The worktop market is evolving. While laminate continues to be the most popular choice when it comes to work surface installation, other products are now gaining ground.
According to Trend-Monitor’s 2018 report, a quarter of households chose to have laminate installed in their new kitchen in the previous two years, but this is down on earlier figures, which showed laminate to have been installed by 48% of householders over the previous 10 years. The market analyst also states that quartz is up by 10%, granite by 7.5% and porcelain by 6.6%.
The look of natural materials remains extremely popular, but the impracticality of a surface like marble in a hardworking food-prep zone has become clear to consumers and technology is now able to give them the best of both worlds – the natural look they crave alongside a longer lifespan.
“Engineered stone in particular is perhaps the best example of how science and innovation have been able to improve on the original material,” says Jon Stanley, VP marketing at Caesarstone UK.
Worktops Consumer Purchasing Trends: Stats at a glance*
Laminate – 26.6%
Solid Surface – 19.1%
Granite – 14.5%
Quartz – 12.1%
Solid Wood – 9.9%
Compact Laminate – 8.7%
Porcelain – 7.6%
*Figures taken from the Trend-Monitor Kitchen Purchasing Trends Consumer Insight 2018 report
“Quartz is naturally a much harder rock than marble and the resulting engineered composite reflects that durability. Compared to solid natural stone, such as limestone, engineered stone has a much-improved resistance to high temperatures and chemicals, giving it a distinct advantage, especially for use in kitchens.” Simon Boocock, managing director for CRL Europe, agrees. “Quartz and ceramic are both perfect for the kitchen as they are hardwearing, heatproof, and scratch and stain resistant,” he says.
“Although they can be chosen as imitations of natural materials such as marble and wood, they don’t need to be sealed, which means maintenance is straightforward.” The rise in open-plan living, which places the kitchen island front and centre, and the trend for design flourishes like ‘waterfall’ worktops, have meant that visually striking work surface designs are becoming increasingly popular.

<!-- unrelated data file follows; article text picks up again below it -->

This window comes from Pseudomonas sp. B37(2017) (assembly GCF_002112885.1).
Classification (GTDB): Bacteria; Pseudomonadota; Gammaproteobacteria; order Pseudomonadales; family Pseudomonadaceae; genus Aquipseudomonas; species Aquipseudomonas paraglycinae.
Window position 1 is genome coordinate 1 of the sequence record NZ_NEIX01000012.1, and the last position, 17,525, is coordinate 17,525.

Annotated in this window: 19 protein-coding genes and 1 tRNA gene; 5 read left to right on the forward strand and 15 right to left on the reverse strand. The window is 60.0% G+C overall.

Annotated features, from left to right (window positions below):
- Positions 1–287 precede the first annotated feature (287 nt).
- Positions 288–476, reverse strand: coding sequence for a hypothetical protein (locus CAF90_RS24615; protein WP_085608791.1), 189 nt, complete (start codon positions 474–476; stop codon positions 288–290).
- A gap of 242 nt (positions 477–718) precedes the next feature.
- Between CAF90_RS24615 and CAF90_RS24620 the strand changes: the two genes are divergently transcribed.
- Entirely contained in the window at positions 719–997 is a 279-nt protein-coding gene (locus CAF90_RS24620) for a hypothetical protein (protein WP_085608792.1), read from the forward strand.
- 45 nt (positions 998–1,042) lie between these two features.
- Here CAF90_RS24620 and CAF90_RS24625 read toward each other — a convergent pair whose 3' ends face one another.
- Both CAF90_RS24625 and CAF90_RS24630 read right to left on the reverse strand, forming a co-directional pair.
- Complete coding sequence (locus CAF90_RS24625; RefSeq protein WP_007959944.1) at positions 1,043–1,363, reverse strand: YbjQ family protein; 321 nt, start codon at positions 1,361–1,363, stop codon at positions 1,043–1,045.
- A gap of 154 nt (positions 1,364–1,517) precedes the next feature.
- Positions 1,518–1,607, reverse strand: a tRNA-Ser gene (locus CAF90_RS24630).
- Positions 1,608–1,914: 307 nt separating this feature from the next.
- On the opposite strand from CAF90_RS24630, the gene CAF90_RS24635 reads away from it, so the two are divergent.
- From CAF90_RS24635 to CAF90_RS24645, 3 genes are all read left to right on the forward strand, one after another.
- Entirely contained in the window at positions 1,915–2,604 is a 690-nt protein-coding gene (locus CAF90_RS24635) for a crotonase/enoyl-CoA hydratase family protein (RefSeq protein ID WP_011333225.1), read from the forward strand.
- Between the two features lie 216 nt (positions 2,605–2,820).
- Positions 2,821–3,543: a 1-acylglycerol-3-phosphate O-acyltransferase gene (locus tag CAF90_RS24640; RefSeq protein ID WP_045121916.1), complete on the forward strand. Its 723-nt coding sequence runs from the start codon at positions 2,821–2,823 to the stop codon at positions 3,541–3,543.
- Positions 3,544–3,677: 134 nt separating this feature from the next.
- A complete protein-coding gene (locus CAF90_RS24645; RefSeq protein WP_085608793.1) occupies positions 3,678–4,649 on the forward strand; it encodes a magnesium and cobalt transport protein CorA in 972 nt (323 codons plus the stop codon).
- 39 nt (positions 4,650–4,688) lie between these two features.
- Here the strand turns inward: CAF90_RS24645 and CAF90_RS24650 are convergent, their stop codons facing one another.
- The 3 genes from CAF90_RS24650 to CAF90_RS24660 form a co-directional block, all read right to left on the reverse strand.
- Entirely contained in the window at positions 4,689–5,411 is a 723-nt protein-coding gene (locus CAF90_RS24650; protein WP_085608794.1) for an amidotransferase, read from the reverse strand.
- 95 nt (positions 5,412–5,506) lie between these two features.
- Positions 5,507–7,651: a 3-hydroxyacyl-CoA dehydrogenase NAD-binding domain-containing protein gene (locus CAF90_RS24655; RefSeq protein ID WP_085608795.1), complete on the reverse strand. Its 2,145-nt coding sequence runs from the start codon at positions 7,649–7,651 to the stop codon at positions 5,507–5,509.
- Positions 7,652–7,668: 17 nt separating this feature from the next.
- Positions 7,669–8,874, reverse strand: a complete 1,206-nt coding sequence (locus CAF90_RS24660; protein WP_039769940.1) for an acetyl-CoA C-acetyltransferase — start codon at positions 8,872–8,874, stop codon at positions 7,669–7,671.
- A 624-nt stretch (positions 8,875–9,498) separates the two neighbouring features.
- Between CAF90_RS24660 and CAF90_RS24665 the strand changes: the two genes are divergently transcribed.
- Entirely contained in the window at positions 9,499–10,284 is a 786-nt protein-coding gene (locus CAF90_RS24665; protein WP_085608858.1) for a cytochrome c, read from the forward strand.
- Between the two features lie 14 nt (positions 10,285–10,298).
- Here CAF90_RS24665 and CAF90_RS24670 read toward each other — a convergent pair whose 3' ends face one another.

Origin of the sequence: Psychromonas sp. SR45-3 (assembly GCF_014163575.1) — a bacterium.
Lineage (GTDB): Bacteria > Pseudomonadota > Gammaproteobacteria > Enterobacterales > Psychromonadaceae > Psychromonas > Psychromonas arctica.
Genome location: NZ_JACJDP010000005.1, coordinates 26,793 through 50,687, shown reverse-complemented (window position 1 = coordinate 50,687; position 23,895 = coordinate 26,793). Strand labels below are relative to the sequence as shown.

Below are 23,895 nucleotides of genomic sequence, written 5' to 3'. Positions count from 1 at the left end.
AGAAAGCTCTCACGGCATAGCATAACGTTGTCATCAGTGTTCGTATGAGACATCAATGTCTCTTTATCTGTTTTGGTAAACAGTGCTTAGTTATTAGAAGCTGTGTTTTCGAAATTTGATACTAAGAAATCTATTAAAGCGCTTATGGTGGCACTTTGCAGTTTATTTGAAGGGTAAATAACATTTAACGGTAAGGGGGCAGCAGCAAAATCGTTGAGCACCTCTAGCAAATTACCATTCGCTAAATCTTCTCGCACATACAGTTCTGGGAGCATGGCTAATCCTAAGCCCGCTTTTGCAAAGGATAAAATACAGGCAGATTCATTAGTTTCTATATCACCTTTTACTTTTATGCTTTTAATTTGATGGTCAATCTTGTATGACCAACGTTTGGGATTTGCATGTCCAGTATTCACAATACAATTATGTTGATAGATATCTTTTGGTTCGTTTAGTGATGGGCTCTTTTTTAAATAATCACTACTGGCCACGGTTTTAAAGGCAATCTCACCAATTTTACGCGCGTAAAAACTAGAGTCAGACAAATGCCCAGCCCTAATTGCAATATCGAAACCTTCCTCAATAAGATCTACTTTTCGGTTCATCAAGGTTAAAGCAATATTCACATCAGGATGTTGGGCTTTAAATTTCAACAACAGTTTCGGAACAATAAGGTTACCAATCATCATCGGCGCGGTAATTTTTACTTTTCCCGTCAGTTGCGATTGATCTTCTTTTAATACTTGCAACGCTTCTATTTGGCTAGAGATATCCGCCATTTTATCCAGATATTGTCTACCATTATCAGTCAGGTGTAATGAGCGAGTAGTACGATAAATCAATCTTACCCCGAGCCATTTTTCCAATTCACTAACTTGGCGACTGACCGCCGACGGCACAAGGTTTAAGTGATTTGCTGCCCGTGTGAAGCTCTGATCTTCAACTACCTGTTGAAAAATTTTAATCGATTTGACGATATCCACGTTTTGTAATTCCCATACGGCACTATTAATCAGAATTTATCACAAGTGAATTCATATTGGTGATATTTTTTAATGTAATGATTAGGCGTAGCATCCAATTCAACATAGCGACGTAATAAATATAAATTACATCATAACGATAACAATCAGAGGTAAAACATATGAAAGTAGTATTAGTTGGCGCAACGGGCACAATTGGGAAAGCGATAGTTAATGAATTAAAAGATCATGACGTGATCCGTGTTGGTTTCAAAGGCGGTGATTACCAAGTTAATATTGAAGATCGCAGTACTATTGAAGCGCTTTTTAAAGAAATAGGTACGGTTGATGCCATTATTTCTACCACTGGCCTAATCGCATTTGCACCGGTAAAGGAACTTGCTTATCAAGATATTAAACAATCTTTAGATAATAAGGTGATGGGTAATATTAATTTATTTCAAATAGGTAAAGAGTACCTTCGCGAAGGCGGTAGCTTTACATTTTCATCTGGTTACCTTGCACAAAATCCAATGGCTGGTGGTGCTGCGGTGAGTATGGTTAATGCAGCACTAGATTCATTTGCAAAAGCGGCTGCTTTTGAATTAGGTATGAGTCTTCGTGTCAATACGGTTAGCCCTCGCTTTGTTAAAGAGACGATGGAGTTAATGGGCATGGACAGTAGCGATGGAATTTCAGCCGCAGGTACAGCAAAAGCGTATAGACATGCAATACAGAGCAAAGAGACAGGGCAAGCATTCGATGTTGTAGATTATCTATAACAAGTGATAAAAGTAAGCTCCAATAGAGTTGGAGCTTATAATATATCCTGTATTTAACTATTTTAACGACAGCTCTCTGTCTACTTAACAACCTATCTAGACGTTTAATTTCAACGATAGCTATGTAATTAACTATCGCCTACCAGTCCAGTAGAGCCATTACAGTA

“There is a clear trend in the market for metal finishes, mixing materials and layering textures and colours,” says Jeanette Ward, communications manager at Franke UK. “In the upper segment of the market there is a move towards personalisation, where consumers desire products that are luxurious and bespoke to them.” Added to that, many solid surfaces now present both the designer and the installer with possibilities that weren’t previously available to them.
“Surfaces such as Aria can be cut on site without using specialist tools or requiring templating. This speeds up build time and fitters used to working with laminate worktops will be able to use this material without specialist training,” says Nina Bailey, UK design manager at Formica Group. Says Karonia MD Andrew Pickup:
How to create a waterfall worktop
Graeme Smith, head of design at PWS, gives his top tips:
The luxury of a flowing piece of worktop creating a centrepiece on an island is something that plays to the natural beauty of the material and gives the impression the piece has been hewn from one piece of stone.
Most materials can be used to create this look but it depends on the edge detail at the point of the joint you would like to create where the top meets the waterfall downstand. Quartz is perfectly formulated for this type of install as it machines well to give a crisp mitre.
For a natural stone, you have to consider a butt joint at this intersection or go completely seamless with a solid surface like Corian.
If you are creating a knee space or perch point, don’t forget to specify underpolishing where you may see the underside of the stone.
Allow for adequate support for the downstands – full panels or cabinets beside these pieces may be required. They don’t always have to go right down to the floor – create drama by hanging the material over the sides by a proportion of the height
“Solid surface solutions are way ahead when it comes to flexibility as virtually any shape or size can be offered without conspicuous joins. Design features such as curves and edge profiling are straightforward owing to the completely solid nature of the material, and it is also easy to incorporate items such as chopping boards, sinks, ports and sockets.”
But there’s more good news for retailers – according to Trend-Monitor, almost 80% of kitchen worktops are purchased at the same place as the kitchen units. This confirms that being able to offer a varied portfolio of innovative products to the consumer has never made more sense.